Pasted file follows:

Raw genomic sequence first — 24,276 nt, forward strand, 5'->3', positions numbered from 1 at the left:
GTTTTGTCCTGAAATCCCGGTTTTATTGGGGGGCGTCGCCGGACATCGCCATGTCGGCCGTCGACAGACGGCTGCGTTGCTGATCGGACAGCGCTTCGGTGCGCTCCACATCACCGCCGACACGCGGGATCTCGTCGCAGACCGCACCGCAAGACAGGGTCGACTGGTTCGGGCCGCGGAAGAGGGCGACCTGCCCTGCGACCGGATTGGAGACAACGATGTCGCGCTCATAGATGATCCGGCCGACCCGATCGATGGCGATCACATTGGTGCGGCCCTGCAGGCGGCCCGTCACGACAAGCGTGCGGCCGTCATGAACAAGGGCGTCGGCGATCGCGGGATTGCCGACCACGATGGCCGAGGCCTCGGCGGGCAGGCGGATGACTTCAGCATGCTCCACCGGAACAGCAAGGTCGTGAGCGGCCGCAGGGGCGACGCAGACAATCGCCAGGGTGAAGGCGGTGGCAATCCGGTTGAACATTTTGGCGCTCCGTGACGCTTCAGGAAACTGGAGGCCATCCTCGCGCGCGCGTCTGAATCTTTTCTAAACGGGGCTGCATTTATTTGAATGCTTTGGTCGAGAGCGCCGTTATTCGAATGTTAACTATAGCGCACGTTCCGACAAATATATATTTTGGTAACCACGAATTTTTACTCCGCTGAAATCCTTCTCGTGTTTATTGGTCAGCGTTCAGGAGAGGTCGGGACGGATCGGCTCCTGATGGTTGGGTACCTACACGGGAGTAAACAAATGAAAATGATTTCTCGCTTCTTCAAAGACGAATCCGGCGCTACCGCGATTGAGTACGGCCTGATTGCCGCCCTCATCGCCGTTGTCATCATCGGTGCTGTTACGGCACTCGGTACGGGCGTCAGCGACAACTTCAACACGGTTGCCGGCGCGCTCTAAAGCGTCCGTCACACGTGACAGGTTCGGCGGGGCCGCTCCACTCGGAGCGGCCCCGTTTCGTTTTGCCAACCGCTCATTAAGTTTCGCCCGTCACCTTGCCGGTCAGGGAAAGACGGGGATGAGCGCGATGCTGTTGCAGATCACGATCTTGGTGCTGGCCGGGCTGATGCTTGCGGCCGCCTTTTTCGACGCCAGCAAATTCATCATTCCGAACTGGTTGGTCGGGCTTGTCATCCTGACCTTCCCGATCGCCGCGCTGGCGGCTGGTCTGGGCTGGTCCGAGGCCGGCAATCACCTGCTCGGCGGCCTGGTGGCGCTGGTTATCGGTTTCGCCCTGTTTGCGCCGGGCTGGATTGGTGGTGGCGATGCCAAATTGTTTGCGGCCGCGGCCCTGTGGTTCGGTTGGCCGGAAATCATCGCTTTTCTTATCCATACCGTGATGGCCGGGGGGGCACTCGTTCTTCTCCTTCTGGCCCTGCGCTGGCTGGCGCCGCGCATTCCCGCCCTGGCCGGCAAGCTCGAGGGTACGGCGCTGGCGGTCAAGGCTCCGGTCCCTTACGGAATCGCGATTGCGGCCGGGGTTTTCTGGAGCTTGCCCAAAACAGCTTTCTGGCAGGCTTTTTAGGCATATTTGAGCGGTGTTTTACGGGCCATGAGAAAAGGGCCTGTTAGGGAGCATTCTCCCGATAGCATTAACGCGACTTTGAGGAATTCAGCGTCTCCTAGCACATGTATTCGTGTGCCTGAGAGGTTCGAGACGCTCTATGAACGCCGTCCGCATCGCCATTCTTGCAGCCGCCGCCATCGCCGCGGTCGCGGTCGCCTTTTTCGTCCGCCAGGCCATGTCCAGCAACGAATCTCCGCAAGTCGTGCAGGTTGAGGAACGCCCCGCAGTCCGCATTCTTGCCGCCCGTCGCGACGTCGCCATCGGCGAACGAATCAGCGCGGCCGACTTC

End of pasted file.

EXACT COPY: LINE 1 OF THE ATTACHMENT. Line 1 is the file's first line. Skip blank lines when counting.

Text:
Raw genomic sequence first — 24,276 nt, forward strand, 5'->3', positions numbered from 1 at the left: